Fixing snapd in Hyper-V's pre-built Ubuntu virtual machines

For some time now, Microsoft and Ubuntu have offered pre-built optimized versions of the operating system for Hyper-V that you can quickly create with support for enhanced sessions built right in. It’s so much quicker than manually creating a virtual machine, installing Ubuntu and then installing and configuring things to get better performance, higher display resolutions and clipboard integration with your host machine.

Unfortunately, I’ve noticed that the pre-built images for Ubuntu 18.04.2 and 19.04 have been somewhat broken for at least the last month or two, perhaps longer. When trying to run Software Updates (or manually using sudo apt upgrade in the terminal), things would eventually get stuck due to issues with ‘snapd’ process.

The last time I ran into this issue, I just trashed the virtual machine and just manually did everything myself following Microsoft’s guide. But I had to create a new virtual machine for something today and decided to try using Microsoft’s pre-built Ubuntu 18.04.2 virtual machine and ran into this issue again.

This time, I decided to do a bit more googling and discovered it’s relatively simple to fix.

After quick-creating the virtual machine in Hyper-V, connecting, and logging in to it, open the Terminal application and run these commands:

sudo rm -r /var/cache/snapd/aux

sudo apt purge snapd

sudo apt install snapd

sudo snap install core

Then, after restarting the virtual machine, updating the system through Software Updates or the terminal should now be working perfectly again.

Hopefully, Microsoft and/or Ubuntu fix this issue with the next pre-built images they release, presumably for version 19.10.

California’s Forgotten Confederate History

Kevin Waite, writing in the New Republic:

Earlier this month, the last major Confederate monument in California came down. It was a curious one: a nine-foot granite pillar in an Orange County cemetery, bearing the names of several Southern leaders, including Jefferson Davis and Robert E. Lee, who never even set foot on the Pacific coast.

Dead Confederates are hard to find in California. Yet the Golden State once contained far more rebel tributes than any other state outside the South itself.

Beginning in the early twentieth century and continuing into the twenty-first, Confederate memorial associations in California established more than a dozen monuments and place-names to the rebellion. They dedicated highways to Jefferson Davis, named schools for Robert E. Lee, and erected large memorials to the common Confederate soldier.

The Confederacy’s post-Civil War spread across the United States is odd and this is an interesting look at how it happened in California.

I’ve been in El Paso, Texas for the past few months and while it is Texas, the city is on the far northwest end and >80% Hispanic so I was not expecting to see so many roads and streets named after Confederate politicians, soldiers or related terminology here.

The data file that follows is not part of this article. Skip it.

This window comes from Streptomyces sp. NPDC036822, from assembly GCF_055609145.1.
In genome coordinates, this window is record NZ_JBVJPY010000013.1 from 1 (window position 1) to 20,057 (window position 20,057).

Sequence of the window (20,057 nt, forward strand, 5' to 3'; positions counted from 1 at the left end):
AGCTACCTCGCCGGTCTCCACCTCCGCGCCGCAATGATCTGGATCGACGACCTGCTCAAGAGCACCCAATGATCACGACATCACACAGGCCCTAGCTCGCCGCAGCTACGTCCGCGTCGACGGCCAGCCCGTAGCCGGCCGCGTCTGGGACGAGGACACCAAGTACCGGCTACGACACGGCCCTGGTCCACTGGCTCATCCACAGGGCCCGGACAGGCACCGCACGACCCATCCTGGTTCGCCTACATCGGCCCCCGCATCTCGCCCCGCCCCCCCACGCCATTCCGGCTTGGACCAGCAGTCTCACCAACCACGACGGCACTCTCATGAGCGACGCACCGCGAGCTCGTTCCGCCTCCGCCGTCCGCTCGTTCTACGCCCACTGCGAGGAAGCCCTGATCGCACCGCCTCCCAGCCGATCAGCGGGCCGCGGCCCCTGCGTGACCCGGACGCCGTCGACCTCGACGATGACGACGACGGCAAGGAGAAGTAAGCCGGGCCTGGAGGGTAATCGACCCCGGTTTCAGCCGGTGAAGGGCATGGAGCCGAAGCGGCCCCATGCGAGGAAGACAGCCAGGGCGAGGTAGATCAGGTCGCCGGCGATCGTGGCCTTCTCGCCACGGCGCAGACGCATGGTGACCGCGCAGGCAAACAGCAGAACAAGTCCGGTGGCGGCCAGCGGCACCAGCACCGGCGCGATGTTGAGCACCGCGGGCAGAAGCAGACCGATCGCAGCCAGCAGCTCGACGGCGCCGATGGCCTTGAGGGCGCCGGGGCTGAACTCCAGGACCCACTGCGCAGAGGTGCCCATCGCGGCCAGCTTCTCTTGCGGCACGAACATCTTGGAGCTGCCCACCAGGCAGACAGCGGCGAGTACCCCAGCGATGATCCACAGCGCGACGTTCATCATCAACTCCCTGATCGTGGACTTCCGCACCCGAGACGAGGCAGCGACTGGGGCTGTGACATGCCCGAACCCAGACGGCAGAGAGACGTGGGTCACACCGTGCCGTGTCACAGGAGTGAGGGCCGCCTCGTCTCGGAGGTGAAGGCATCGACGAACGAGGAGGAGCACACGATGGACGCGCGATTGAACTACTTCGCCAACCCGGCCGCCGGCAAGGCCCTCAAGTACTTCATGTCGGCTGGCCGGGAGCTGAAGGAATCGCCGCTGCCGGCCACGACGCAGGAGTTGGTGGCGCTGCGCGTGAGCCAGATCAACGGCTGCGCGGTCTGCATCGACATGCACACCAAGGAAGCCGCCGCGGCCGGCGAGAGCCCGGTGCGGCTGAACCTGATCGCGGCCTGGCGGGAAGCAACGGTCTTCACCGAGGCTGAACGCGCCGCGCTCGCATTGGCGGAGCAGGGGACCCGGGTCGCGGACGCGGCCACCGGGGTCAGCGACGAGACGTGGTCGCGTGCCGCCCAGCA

How Segregation Caused Atlanta's Traffic Jams

Kevin M. Kruse, writing in the New York Times:

Atlanta has some of the worst traffic in the United States. Drivers there average two hours each week mired in gridlock, hung up at countless spots, from the constantly clogged Georgia 400 to a complicated cluster of overpasses at Tom Moreland Interchange, better known as “Spaghetti Junction.” The Downtown Connector — a 12-to-14-lane megahighway that in theory connects the city’s north to its south — regularly has three-mile-long traffic jams that last four hours or more. Commuters might assume they’re stuck there because some city planner made a mistake, but the heavy congestion actually stems from a great success. In Atlanta, as in dozens of cities across America, daily congestion is a direct consequence of a century-long effort to segregate the races.

Atlanta’s a lovely city, but would be so much better if you didn’t have to spend so much time in your car to get anywhere. It’s unsurprising to learn that much of that problem is the result of racism.

Automattic CEO Matt Mullenweg on what’s next for Tumblr

The Verge’s Nilay Patel and Julia Alexander interviewed Matt Mullenweg about Automattic’s recent acquisition of Tumblr.

Tumblr was once such a great blogging and social networking platform and I enjoyed using it before its years of stagnation under ownership by Yahoo and then Verizon. I hope they’re successful in reviving it. Maybe I’ll switch this blog back to Tumblr again.

In God’s country

Elizabeth Bruenig, writing in the Washington Post:

White evangelicals’ electoral drift toward Trump added an element of mystery to a story that was already startling. That the thrice-wed, dirty-talking, sex-scandal-plagued businessman actually managed to win the steadfast moral support of America’s values voters, as expressed in routinely high approval ratings, posed an even stranger question: What happened?

It’s easy to say that abortion and simply getting justices on the Supreme Court that might overturn Roe v. Wade is enough for evangelicals to support Trump despite everything else, but Bruenig does a great job examining other reasons.